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Resistance exercise may be superior to aerobic exercise for getting better ZZZs -- ScienceDaily

Among the 42% of participants who were not getting at least 7 hours of sleep at the study's start, sleep duration increased by an average of 40 minutes in 12 months for the resistance exercise group, compared to an increase of about 23 minutes in the aerobic exercise group, about 17 minutes in the combined exercise group and about 15 minutes in the control group. Sleep efficiency increased in the resistance exercise and combined exercise groups, but not in the aerobic exercise or no exercise group. Sleep latency decreased slightly, by 3 minutes, in the group assigned to resistance exercise only, with no notable change in latency in the other participant groups.

Crosstalk among muscles and fat

After the rodents’ resistance exercise, which consisted of walking around, though, the animals’ leg muscles appeared depleted of miR-1. At the same time, the vesicles in their bloodstream now thronged with the stuff, as did nearby fat tissue. It seems, the scientists concluded, that the animals’ muscle cells somehow packed those bits of microRNA that retard hypertrophy into vesicles and posted them to neighboring fat cells, which then allowed the muscles immediately to grow.

Resistance training even as little as once per week benefits older individuals -- ScienceDaily

"But for other measures that are important for older people, such as the ability to perform activities of daily living, once per week seemed sufficient. Muscle strength that is needed for carrying shopping bags, walking up and down the stairs and sitting down on a toilet can be improved with strength training," Walker says. Training also benefits overall well-being Overall well-being, tested through psychological measures, also improved over the 9-month training period. Similarly, there were no real differences whether individuals trained only once per week or two-three times per week. The researchers found that it was very important that people improved their psychological well-being and motivation for exercise during the study period as it was those people who continued training regularly even after the study had ended. The researchers are keen to point out that their studies show the importance of resistance training for older persons; even as little as once per week can go a long way. "We need to remember that these individuals trained hard, and safely, when they were with us. We supervised every training session closely, making sure that they used correct technique and also ensured that they always tried to improve their training loads compared with previous training sessions." Walker added.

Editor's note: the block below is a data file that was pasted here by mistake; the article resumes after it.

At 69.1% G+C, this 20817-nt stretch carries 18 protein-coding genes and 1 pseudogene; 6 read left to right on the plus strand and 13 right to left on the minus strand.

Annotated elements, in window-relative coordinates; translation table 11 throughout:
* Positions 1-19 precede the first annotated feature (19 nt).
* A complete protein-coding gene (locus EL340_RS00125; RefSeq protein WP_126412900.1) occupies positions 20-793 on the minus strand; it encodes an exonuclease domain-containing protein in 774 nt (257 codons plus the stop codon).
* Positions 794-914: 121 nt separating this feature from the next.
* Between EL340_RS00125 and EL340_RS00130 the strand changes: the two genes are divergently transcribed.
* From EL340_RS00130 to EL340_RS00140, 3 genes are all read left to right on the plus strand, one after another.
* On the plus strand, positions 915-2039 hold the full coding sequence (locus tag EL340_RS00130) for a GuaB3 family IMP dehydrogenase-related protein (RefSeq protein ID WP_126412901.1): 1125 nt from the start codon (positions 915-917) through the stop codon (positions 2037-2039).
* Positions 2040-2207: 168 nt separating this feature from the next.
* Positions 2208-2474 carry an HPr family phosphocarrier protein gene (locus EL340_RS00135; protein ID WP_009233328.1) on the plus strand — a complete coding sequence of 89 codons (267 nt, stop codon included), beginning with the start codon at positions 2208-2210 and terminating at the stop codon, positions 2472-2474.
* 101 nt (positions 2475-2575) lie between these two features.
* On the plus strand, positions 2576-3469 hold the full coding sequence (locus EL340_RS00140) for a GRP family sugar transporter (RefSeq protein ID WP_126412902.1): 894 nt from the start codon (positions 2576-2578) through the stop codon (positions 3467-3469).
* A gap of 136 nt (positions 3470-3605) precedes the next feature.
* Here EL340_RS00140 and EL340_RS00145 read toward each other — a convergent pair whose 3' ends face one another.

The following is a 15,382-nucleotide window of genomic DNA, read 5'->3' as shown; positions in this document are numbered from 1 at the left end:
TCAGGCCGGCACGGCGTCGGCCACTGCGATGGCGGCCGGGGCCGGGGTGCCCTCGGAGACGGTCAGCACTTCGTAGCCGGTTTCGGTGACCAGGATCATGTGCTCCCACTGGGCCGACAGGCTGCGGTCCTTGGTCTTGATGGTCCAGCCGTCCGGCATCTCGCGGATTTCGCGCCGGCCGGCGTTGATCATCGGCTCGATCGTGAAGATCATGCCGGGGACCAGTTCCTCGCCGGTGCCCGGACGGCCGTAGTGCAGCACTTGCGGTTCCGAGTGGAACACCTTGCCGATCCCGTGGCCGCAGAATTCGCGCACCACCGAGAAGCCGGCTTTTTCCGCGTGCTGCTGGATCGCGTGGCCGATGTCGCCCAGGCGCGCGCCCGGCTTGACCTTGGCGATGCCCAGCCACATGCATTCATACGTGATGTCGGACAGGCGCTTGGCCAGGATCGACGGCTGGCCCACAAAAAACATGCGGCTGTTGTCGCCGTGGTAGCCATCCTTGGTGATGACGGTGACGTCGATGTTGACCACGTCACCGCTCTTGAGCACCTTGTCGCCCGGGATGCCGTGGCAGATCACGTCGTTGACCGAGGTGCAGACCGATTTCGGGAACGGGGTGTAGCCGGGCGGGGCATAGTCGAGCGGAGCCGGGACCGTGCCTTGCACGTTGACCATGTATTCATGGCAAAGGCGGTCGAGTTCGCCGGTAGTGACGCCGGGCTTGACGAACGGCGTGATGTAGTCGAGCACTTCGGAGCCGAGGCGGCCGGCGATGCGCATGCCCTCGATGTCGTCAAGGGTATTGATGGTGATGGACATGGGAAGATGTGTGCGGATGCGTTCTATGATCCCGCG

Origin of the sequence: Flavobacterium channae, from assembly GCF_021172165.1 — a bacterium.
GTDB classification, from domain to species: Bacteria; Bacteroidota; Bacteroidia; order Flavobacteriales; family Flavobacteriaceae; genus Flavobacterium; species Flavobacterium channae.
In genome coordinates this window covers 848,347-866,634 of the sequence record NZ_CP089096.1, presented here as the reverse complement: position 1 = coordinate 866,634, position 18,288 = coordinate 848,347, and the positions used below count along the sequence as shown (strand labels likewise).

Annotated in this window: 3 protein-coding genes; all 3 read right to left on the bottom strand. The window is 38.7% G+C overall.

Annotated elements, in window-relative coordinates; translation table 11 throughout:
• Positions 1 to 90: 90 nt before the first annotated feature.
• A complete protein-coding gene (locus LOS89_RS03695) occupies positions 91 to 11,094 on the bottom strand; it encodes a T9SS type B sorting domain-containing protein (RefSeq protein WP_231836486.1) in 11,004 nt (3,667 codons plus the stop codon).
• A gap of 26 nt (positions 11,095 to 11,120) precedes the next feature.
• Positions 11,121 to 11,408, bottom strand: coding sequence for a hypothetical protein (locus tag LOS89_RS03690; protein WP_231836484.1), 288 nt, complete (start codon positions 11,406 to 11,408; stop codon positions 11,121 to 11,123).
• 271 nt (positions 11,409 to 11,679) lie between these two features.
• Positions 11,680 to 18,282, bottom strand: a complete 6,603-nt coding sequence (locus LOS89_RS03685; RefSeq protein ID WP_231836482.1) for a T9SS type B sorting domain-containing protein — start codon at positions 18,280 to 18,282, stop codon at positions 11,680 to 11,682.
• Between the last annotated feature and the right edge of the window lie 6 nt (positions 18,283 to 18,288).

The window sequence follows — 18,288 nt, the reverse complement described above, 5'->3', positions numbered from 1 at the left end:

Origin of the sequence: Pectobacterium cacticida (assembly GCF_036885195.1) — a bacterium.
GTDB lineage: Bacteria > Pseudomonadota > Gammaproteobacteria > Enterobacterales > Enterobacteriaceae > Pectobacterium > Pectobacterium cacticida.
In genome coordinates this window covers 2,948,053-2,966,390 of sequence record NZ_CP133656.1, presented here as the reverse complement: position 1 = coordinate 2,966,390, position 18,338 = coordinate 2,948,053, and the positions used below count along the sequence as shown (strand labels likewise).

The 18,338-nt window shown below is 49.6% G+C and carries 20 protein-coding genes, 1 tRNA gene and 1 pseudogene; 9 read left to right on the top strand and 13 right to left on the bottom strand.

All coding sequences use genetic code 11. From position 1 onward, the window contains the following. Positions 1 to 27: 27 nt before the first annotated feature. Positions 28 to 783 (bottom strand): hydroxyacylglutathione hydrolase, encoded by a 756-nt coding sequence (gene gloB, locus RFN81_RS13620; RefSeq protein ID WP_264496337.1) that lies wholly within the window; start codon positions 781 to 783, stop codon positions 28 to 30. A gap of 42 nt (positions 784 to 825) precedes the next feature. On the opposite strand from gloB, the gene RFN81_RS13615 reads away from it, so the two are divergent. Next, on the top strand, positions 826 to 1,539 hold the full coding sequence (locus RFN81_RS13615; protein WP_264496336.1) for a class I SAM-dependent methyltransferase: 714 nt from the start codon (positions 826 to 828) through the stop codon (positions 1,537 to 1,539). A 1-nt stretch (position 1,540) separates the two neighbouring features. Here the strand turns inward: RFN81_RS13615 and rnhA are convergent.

Weightlifting is good for your heart and it doesn't take much -- ScienceDaily

Less than an hour of weekly resistance exercise (compared with no resistance exercise) was associated with a 29 percent lower risk of developing metabolic syndrome, which increases risk of heart disease, stroke and diabetes. The risk of hypercholesterolemia was 32 percent lower. The results for both studies also were independent of aerobic exercise.

Association of Efficacy of Resistance Exercise Training With Depressive Symptoms: Meta-analysis and Meta-regression Analysis of Randomized Clinical Trials | Depressive Disorders | JAMA Psychiatry | JAMA Network

Resistance exercise training significantly reduced depressive symptoms among adults regardless of health status, total prescribed volume of RET, or significant improvements in strength. Better-quality randomized clinical trials blinding both allocation and assessment and comparing RET with other empirically supported treatments for depressive symptoms are needed.